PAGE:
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Environmental Working Group calls on Congress to Reform Government Oversight of Cosmetics


In a hearing held Tuesday, Scott Faber of the Environmental Working Group testified before the House Subcommittee on Economic and Consumer Policy about the lack of government oversight of cosmetics and personal care products.

Last week the U.S. Food and Drug Administration issued a Safety Statement and Recall Alert confirming the presence of asbestos in cosmetic talc products marketed to teens and young girls. The FDA announced in its statement that there are currently no legal requirements for cosmetic manufacturers marketing products to American consumers to test their products for safety, and that the FDA lacks the authority to issue a recall when products are found to contain unsafe ingredients.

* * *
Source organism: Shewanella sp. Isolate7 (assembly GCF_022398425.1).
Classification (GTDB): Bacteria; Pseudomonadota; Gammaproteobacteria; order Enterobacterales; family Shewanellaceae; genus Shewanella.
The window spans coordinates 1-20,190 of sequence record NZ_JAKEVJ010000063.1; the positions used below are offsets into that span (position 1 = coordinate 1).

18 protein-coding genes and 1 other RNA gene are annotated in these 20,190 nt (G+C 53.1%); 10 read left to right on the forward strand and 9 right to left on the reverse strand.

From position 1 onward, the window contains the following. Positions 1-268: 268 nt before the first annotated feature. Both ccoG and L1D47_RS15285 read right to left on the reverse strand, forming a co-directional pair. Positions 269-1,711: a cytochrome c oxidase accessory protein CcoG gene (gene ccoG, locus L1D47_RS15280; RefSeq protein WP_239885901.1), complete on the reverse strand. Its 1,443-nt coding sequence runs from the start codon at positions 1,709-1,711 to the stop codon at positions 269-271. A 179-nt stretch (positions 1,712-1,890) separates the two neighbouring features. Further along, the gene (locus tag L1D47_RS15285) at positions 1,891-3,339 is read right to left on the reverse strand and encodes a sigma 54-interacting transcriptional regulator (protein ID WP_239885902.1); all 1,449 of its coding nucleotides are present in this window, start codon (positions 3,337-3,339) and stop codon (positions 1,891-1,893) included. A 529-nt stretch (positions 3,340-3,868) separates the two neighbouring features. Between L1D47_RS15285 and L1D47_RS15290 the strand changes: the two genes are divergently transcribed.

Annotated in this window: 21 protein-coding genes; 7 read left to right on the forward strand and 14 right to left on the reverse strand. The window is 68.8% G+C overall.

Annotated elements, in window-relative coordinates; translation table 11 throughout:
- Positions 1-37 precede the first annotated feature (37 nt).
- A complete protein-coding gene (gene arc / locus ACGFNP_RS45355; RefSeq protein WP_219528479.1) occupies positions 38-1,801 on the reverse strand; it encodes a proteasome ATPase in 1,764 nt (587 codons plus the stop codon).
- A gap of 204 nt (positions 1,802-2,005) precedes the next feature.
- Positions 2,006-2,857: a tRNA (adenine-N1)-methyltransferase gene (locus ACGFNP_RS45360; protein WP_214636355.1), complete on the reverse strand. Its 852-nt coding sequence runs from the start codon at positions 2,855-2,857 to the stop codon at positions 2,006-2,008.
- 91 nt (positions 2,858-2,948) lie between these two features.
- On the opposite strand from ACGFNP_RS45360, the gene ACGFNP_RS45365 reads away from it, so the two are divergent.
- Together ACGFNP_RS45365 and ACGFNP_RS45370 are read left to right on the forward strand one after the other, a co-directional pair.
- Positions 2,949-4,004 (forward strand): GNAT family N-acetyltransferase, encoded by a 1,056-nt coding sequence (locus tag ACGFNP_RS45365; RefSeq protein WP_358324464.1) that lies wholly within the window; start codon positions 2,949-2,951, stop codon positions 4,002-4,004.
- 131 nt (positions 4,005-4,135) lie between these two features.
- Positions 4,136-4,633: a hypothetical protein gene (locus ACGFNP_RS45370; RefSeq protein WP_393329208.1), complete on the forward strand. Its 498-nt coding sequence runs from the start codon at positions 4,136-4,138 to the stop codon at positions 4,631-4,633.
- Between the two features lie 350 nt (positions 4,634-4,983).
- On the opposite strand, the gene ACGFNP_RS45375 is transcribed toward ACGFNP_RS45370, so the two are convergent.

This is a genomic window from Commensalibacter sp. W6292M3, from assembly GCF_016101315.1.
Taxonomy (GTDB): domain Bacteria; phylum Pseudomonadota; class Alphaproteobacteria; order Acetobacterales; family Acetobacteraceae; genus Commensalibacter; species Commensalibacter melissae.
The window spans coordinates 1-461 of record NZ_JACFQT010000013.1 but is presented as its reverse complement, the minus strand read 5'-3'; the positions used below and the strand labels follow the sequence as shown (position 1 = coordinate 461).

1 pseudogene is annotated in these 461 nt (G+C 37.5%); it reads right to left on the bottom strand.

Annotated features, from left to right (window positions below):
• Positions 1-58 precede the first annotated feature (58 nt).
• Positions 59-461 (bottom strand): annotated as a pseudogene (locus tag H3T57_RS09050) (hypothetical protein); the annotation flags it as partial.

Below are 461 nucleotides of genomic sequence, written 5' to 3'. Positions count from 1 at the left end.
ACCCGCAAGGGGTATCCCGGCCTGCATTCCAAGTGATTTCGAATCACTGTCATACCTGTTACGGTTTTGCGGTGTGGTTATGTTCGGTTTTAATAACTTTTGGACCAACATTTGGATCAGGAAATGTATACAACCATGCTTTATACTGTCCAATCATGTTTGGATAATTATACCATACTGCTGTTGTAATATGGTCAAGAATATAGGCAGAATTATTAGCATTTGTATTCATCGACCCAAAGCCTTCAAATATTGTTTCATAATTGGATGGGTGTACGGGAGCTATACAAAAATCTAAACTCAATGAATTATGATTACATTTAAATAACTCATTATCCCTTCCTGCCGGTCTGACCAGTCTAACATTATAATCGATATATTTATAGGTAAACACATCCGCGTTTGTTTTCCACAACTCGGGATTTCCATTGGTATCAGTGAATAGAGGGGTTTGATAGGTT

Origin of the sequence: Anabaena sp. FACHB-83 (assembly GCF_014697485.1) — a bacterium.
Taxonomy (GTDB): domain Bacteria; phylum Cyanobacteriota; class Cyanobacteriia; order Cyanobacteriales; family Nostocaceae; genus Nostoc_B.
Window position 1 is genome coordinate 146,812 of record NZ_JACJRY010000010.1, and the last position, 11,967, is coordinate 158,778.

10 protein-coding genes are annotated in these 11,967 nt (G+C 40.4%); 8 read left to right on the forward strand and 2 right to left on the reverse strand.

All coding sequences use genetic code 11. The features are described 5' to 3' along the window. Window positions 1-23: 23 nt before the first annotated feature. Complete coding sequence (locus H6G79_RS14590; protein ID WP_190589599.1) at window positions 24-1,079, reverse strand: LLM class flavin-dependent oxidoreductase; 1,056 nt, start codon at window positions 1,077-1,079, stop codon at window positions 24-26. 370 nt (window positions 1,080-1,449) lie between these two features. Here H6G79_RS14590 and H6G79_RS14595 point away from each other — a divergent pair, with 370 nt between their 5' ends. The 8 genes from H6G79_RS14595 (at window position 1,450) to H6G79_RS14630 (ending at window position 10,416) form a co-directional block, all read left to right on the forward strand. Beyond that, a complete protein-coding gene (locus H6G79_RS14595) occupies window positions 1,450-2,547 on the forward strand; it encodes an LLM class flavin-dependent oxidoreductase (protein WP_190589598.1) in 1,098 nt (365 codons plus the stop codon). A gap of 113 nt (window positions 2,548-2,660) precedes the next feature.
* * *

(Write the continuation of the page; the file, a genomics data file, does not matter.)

A bipartisan-backed bill, the Personal Care Products Safety Act, has been brought before the Senate to try and change this. The PCPSA will, among other things, give the FDA new power to ensure that products are safe and free from dangerous substances like asbestos before putting them on the market.

While governments in Canada and Europe have banned upward of 1,300 ingredients from use in cosmetics, the U.S. has banned only 11, and the laws regulating oversight of cosmetic products, the Federal Food, Drug, and Cosmetic Act (FD&C Act), has not been updated since it was first enacted in 1938.

Faber’s prepared remarks delivered to the House Oversight and Reform Committee can be found here.